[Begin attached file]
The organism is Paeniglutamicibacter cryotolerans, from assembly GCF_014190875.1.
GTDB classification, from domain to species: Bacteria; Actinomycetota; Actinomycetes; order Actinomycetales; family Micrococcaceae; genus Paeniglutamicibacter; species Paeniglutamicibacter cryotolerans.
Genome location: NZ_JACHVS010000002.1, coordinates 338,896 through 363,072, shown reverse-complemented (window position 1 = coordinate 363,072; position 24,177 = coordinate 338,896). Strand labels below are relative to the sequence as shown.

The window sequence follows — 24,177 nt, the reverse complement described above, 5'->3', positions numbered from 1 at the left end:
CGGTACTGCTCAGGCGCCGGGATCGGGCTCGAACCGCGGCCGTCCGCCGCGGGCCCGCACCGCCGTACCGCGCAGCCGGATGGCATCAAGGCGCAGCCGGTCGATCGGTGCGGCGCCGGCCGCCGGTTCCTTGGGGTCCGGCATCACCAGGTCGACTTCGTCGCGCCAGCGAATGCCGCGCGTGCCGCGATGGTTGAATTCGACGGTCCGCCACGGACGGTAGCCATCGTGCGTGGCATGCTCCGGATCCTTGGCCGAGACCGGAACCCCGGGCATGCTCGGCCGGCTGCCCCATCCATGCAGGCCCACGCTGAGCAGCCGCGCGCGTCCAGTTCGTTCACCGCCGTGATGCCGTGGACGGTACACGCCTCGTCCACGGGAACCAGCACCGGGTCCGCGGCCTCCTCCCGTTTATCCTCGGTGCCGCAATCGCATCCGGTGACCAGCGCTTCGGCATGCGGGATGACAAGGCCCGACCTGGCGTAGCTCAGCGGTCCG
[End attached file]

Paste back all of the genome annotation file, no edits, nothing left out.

The organism is Paeniglutamicibacter cryotolerans, from assembly GCF_014190875.1.
GTDB classification, from domain to species: Bacteria; Actinomycetota; Actinomycetes; order Actinomycetales; family Micrococcaceae; genus Paeniglutamicibacter; species Paeniglutamicibacter cryotolerans.
Genome location: NZ_JACHVS010000002.1, coordinates 338,896 through 363,072, shown reverse-complemented (window position 1 = coordinate 363,072; position 24,177 = coordinate 338,896). Strand labels below are relative to the sequence as shown.

The window sequence follows — 24,177 nt, the reverse complement described above, 5'->3', positions numbered from 1 at the left end:
CGGTACTGCTCAGGCGCCGGGATCGGGCTCGAACCGCGGCCGTCCGCCGCGGGCCCGCACCGCCGTACCGCGCAGCCGGATGGCATCAAGGCGCAGCCGGTCGATCGGTGCGGCGCCGGCCGCCGGTTCCTTGGGGTCCGGCATCACCAGGTCGACTTCGTCGCGCCAGCGAATGCCGCGCGTGCCGCGATGGTTGAATTCGACGGTCCGCCACGGACGGTAGCCATCGTGCGTGGCATGCTCCGGATCCTTGGCCGAGACCGGAACCCCGGGCATGCTCGGCCGGCTGCCCCATCCATGCAGGCCCACGCTGAGCAGCCGCGCGCGTCCAGTTCGTTCACCGCCGTGATGCCGTGGACGGTACACGCCTCGTCCACGGGAACCAGCACCGGGTCCGCGGCCTCCTCCCGTTTATCCTCGGTGCCGCAATCGCATCCGGTGACCAGCGCTTCGGCATGCGGGATGACAAGGCCCGACCTGGCGTAGCTCAGCGGTCCG